Lana bravely shows the scars of her breast cancer battle
UP UNTIL now, Lana Rhodes refused to show her bilateral mastectomy scars to her mum, sister or even her best friend, devastated at the reality of her surgery after she was diagnosed with breast cancer last year.
But Ms Rhodes shares her scars in an amazing act of bravery in tomorrow's Weekend magazine, inside your NewsMail.
"The first time I saw my scars was the worst day of my life," she said.
"I looked down at my chest and it just felt alien. And for a very long time afterward I couldn't look at them and I couldn't let anyone else see them.
"It is not a pretty thing, it is not normal and I feel like I am disfigured. I feel less than a person and it is not how I am meant to look."
Ms Rhodes said while she felt grateful to be alive, dealing with the ramifications of her mastectomy had also been enormously challenging and emotional.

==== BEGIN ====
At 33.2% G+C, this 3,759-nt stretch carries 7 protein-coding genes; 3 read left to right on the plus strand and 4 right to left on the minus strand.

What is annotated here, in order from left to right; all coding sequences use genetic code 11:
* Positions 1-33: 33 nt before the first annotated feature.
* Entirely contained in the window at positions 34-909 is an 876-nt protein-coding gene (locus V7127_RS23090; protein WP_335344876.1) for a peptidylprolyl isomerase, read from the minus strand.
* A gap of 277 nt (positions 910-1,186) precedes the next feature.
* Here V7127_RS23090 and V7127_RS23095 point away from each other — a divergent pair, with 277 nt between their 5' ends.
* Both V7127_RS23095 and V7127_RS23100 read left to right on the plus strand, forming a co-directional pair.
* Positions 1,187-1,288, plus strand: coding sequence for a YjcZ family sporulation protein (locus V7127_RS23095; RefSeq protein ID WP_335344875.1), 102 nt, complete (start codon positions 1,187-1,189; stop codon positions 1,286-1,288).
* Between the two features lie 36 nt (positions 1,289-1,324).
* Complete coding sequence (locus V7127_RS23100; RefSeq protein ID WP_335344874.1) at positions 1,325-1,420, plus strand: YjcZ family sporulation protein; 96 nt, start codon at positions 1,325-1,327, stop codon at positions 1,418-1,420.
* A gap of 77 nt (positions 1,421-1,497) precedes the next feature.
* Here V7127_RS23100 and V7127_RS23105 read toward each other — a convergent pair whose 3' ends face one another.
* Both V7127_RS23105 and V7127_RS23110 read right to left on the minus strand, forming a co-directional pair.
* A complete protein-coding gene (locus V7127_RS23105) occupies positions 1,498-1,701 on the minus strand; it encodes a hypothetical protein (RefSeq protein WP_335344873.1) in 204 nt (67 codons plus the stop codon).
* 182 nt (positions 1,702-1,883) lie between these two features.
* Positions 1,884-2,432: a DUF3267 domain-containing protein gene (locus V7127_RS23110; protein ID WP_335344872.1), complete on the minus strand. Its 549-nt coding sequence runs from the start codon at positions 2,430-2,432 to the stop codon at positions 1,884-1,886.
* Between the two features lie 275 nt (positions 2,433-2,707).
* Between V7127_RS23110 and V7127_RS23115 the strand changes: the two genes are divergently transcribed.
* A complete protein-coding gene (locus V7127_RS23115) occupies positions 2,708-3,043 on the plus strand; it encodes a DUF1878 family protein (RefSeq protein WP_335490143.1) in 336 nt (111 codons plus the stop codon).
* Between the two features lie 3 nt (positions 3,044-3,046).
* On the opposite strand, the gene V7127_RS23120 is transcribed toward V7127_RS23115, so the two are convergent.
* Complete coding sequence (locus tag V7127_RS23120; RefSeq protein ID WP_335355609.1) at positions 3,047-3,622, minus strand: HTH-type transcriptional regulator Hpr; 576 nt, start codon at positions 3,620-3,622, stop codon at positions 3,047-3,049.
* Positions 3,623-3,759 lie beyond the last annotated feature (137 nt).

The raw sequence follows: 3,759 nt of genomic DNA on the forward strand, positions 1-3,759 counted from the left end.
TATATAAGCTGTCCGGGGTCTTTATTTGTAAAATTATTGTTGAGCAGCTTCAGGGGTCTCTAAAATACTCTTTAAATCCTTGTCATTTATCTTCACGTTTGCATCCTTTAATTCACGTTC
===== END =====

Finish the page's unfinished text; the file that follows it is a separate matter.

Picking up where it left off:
"People think it will be like Angelina Jolie - you go in, get your boobs cut off, have reconstruction and leave with perky new boobs, but that is not the reality at all," she said.
"I will never have nipples again. I can't afford reconstruction."
This year some 15,600 women will receive the news they have cancer.
That's 42 women every day.
But while breast cancer is the most common form of the disease diagnosed in women, Lana's case managed to stand out.
Just shy of her 27th birthday, she was extremely young to be fighting a demon that finds most of its victims in women aged between 50 and 69 years of age.
"It's funny to think I was having my breasts removed to save a life that was never ever going to be the same again," she said.
"I never really fully understood that. I just thought I would get my boobs cut off, get reconstruction, it would be all good, it would all go back to normal.
"I never understood the ramifications of what it would do to my life forever."